On 2/20/2011 1:59 AM, doug foxvog wrote:
> Watson's win on Wednesday was made very likely because enough of the
> problems could be solved by simple look-up. These could have been answered
> by definition look-ups, quotation completion, or searches based on key
> words in the question. Any question that went beyond these techniques
> was not answered, or not answered correctly by Watson.
I'll grant that point to a large extent, and I'll add that I
believe much better systems will be coming along soon.
But I'll also point out that there is no commercially available
question-answering system that can do that kind of lookup from
a question stated in English and answer it with the level of
accuracy and confidence that Watson did. (On the questions
Watson failed to answer, it showed very little confidence.)
can answer some clever questions. But what could it
do with the range of questions as stated on Jeopardy?
I would very much like to see what Cyc could do, and how
long it would take it to answer those questions.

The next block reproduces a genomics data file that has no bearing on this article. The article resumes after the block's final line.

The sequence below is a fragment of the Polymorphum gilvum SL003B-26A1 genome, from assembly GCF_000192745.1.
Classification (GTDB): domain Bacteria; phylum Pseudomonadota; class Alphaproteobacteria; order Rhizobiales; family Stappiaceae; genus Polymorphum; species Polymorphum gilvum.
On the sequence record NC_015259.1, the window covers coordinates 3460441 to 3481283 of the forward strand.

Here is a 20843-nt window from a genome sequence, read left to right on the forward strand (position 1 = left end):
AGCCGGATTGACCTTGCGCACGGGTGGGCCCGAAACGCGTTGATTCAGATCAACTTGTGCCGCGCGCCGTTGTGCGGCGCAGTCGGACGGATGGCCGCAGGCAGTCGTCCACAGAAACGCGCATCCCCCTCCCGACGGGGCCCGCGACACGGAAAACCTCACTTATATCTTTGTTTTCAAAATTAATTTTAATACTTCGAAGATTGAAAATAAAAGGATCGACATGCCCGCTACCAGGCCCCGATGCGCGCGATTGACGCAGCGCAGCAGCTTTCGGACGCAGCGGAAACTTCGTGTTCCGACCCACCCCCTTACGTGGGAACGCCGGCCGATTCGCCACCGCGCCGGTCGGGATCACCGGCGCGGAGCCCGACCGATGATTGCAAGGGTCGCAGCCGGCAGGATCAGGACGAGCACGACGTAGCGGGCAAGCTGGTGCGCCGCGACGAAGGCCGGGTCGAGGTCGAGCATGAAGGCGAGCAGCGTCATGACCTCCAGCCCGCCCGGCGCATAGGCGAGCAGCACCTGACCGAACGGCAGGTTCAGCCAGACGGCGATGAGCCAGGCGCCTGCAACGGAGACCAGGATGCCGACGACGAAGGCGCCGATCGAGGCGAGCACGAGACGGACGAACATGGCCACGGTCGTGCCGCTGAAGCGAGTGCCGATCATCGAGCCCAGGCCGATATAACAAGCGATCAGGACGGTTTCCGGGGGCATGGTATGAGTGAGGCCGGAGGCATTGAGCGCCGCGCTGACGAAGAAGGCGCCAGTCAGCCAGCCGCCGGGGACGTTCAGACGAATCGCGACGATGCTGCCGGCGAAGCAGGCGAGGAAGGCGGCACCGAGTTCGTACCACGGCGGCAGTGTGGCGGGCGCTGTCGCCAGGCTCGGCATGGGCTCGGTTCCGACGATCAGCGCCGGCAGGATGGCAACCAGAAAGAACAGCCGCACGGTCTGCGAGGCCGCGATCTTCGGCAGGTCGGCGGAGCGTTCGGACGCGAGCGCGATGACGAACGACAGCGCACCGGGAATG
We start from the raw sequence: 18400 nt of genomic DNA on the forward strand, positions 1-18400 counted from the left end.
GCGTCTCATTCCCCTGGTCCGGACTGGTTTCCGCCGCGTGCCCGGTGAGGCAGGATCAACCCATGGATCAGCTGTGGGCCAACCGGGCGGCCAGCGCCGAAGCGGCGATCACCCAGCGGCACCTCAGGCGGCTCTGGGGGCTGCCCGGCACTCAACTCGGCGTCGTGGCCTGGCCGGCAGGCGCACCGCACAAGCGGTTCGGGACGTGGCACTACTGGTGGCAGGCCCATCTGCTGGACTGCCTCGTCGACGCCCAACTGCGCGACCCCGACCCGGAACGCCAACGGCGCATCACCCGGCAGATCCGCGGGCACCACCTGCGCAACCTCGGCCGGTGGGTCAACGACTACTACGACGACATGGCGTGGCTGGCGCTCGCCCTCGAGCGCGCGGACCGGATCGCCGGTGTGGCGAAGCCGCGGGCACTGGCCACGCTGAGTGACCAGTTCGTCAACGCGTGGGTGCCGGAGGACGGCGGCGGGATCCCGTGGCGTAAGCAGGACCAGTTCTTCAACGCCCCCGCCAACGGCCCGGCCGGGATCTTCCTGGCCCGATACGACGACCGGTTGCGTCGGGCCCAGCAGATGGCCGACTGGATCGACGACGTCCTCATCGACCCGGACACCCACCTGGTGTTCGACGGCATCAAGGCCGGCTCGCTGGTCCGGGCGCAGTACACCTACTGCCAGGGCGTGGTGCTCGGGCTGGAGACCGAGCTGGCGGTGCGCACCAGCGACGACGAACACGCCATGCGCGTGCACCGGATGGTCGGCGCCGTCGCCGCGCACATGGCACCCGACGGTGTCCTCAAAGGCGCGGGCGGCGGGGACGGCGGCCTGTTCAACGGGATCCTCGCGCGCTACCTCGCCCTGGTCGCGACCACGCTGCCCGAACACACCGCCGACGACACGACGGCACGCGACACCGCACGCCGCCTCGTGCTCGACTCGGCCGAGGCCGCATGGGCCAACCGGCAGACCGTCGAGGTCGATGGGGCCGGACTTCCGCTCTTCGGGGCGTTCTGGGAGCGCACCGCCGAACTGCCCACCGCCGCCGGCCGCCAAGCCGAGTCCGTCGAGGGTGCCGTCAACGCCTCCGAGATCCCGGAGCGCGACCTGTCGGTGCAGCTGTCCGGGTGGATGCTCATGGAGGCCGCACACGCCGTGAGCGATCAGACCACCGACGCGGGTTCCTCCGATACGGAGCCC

And by the way, I'd like to make some comments about those
absurd "human-like" comments by journalists. The one Leo
cited was truly ridiculous:http://www.computerworld.com/s/article/9210319/Brain_behind_IBM_s_Watson_not_unlike_a_human_s?source=CTWNLE_nlt_pm_2011-02-18
"Brain behind IBM's Watson not unlike a human's
Like humans, Watson only uses a fraction of its memory to generate
answers to Jeopardy questions..."
The opening section of that article is typical
about three technical issues that the journalist does not understand:
(1) NLP, (2) human cognition, and (3) any similarities between them.
If you skip the first few paragraphs of nonsense, the remainder
is factual information about the auxiliary storage used by Watson.
But I would also like to point out that there are two kinds
of respectable research toward the original goals of artificial
intelligence. One is the BICA conference on Biologically
Inspired Cognitive Architectures: http://bicasociety.org/2010/bica2010schedule.htm
I participated in that conference in November 2010.
Following are my slides: http://www.jfsowa.com/talks/bionlp.pdf
Another series of conferences are devoted to
AGI, which is defined
as Artificial *General* Intelligence as opposed to ordinary AI,
which includes special-purpose systems such as Watson or chess
programs that can beat humans on chess, but nothing else: http://agi-conf.org/2011/
There is overlap between the people who participate in AAAI,
BICA, and AGI. Some of the AGI participants are overly
optimistic about the chances of implementing intelligence
at the level of humans within the next 20 years.
I am extremely skeptical about true AGI in that time frame.
But I do believe that we'll see many more systems that can
perform Watson-like NLP on a laptop within the next 10 years.
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